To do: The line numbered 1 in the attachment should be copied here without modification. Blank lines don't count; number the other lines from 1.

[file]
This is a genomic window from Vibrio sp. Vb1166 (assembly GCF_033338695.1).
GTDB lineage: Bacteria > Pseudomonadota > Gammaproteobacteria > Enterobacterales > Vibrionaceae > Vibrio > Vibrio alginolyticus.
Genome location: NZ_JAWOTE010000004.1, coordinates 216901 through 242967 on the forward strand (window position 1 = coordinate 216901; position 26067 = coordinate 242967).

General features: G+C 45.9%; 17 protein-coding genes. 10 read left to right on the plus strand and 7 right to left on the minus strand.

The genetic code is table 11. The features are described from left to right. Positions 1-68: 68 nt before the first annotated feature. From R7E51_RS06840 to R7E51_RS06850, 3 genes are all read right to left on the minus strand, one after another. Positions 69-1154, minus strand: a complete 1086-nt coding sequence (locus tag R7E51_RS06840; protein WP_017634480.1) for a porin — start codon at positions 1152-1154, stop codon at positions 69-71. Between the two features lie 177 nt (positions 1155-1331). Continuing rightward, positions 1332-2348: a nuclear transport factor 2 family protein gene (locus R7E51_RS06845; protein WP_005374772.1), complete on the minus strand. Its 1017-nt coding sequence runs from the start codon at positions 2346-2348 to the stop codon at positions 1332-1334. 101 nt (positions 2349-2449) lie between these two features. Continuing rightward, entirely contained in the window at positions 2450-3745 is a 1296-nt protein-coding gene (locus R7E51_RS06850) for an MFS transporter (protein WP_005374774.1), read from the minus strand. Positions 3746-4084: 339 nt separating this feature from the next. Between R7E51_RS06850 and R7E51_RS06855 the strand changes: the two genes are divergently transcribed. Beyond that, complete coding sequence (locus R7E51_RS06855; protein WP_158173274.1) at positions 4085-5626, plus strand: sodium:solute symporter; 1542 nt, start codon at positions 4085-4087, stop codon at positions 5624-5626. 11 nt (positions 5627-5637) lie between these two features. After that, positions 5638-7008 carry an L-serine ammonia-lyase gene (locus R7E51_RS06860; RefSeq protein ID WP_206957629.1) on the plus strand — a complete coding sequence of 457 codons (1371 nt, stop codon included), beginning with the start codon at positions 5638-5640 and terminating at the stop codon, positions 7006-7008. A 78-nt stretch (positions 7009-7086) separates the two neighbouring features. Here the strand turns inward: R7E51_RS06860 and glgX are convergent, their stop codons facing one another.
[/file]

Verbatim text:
This is a genomic window from Vibrio sp. Vb1166 (assembly GCF_033338695.1).